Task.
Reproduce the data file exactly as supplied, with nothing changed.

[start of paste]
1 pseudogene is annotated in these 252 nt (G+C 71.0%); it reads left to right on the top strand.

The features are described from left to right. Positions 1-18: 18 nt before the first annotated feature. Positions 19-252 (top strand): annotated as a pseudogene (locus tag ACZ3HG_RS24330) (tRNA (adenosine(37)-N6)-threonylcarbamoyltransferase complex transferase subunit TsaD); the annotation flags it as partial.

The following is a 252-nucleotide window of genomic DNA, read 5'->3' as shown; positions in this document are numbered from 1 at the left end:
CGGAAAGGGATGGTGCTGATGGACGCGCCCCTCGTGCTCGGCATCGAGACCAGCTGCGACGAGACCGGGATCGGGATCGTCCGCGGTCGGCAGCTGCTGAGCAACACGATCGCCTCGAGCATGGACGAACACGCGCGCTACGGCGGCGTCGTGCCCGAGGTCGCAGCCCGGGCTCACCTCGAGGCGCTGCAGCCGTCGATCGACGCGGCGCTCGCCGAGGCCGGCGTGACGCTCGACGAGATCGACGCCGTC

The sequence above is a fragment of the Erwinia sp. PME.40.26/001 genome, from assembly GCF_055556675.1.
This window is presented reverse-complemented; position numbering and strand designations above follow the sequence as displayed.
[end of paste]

1 pseudogene is annotated in these 252 nt (G+C 71.0%); it reads left to right on the top strand.

The features are described from left to right. Positions 1-18: 18 nt before the first annotated feature. Positions 19-252 (top strand): annotated as a pseudogene (locus tag ACZ3HG_RS24330) (tRNA (adenosine(37)-N6)-threonylcarbamoyltransferase complex transferase subunit TsaD); the annotation flags it as partial.

The following is a 252-nucleotide window of genomic DNA, read 5'->3' as shown; positions in this document are numbered from 1 at the left end:
CGGAAAGGGATGGTGCTGATGGACGCGCCCCTCGTGCTCGGCATCGAGACCAGCTGCGACGAGACCGGGATCGGGATCGTCCGCGGTCGGCAGCTGCTGAGCAACACGATCGCCTCGAGCATGGACGAACACGCGCGCTACGGCGGCGTCGTGCCCGAGGTCGCAGCCCGGGCTCACCTCGAGGCGCTGCAGCCGTCGATCGACGCGGCGCTCGCCGAGGCCGGCGTGACGCTCGACGAGATCGACGCCGTC

The sequence above is a fragment of the Erwinia sp. PME.40.26/001 genome, from assembly GCF_055556675.1.
This window is presented reverse-complemented; position numbering and strand designations above follow the sequence as displayed.